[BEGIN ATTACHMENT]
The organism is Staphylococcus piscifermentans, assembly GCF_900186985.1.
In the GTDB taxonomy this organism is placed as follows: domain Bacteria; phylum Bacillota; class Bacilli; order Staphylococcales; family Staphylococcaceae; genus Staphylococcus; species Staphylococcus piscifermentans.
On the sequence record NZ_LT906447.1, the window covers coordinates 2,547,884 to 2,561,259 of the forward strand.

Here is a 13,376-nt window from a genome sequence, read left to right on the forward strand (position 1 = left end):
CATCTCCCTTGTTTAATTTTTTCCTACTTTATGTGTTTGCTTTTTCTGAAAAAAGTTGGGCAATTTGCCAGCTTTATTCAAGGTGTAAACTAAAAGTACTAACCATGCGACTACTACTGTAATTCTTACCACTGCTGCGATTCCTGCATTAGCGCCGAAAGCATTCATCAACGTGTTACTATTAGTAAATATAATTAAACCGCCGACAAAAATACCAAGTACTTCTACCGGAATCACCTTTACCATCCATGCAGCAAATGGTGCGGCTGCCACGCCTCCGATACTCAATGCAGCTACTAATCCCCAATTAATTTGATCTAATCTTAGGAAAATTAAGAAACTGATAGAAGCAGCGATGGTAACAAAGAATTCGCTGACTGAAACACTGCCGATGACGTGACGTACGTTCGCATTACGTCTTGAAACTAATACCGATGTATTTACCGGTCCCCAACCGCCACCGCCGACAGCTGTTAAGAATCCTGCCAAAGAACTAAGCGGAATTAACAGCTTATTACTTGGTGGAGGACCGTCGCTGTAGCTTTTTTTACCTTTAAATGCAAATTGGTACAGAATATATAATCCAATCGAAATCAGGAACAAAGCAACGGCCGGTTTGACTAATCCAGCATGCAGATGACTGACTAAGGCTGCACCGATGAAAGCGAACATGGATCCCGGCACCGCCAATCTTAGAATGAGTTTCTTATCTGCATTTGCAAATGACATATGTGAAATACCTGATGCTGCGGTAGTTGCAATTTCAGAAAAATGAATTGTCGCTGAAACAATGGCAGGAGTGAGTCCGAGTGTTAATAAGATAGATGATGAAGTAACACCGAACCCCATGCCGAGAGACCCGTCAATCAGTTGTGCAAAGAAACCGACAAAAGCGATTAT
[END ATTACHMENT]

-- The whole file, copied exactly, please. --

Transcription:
The organism is Staphylococcus piscifermentans, assembly GCF_900186985.1.
In the GTDB taxonomy this organism is placed as follows: domain Bacteria; phylum Bacillota; class Bacilli; order Staphylococcales; family Staphylococcaceae; genus Staphylococcus; species Staphylococcus piscifermentans.
On the sequence record NZ_LT906447.1, the window covers coordinates 2,547,884 to 2,561,259 of the forward strand.

Here is a 13,376-nt window from a genome sequence, read left to right on the forward strand (position 1 = left end):
CATCTCCCTTGTTTAATTTTTTCCTACTTTATGTGTTTGCTTTTTCTGAAAAAAGTTGGGCAATTTGCCAGCTTTATTCAAGGTGTAAACTAAAAGTACTAACCATGCGACTACTACTGTAATTCTTACCACTGCTGCGATTCCTGCATTAGCGCCGAAAGCATTCATCAACGTGTTACTATTAGTAAATATAATTAAACCGCCGACAAAAATACCAAGTACTTCTACCGGAATCACCTTTACCATCCATGCAGCAAATGGTGCGGCTGCCACGCCTCCGATACTCAATGCAGCTACTAATCCCCAATTAATTTGATCTAATCTTAGGAAAATTAAGAAACTGATAGAAGCAGCGATGGTAACAAAGAATTCGCTGACTGAAACACTGCCGATGACGTGACGTACGTTCGCATTACGTCTTGAAACTAATACCGATGTATTTACCGGTCCCCAACCGCCACCGCCGACAGCTGTTAAGAATCCTGCCAAAGAACTAAGCGGAATTAACAGCTTATTACTTGGTGGAGGACCGTCGCTGTAGCTTTTTTTACCTTTAAATGCAAATTGGTACAGAATATATAATCCAATCGAAATCAGGAACAAAGCAACGGCCGGTTTGACTAATCCAGCATGCAGATGACTGACTAAGGCTGCACCGATGAAAGCGAACATGGATCCCGGCACCGCCAATCTTAGAATGAGTTTCTTATCTGCATTTGCAAATGACATATGTGAAATACCTGATGCTGCGGTAGTTGCAATTTCAGAAAAATGAATTGTCGCTGAAACAATGGCAGGAGTGAGTCCGAGTGTTAATAAGATAGATGATGAAGTAACACCGAACCCCATGCCGAGAGACCCGTCAATCAGTTGTGCAAAGAAACCGACAAAAGCGATTAT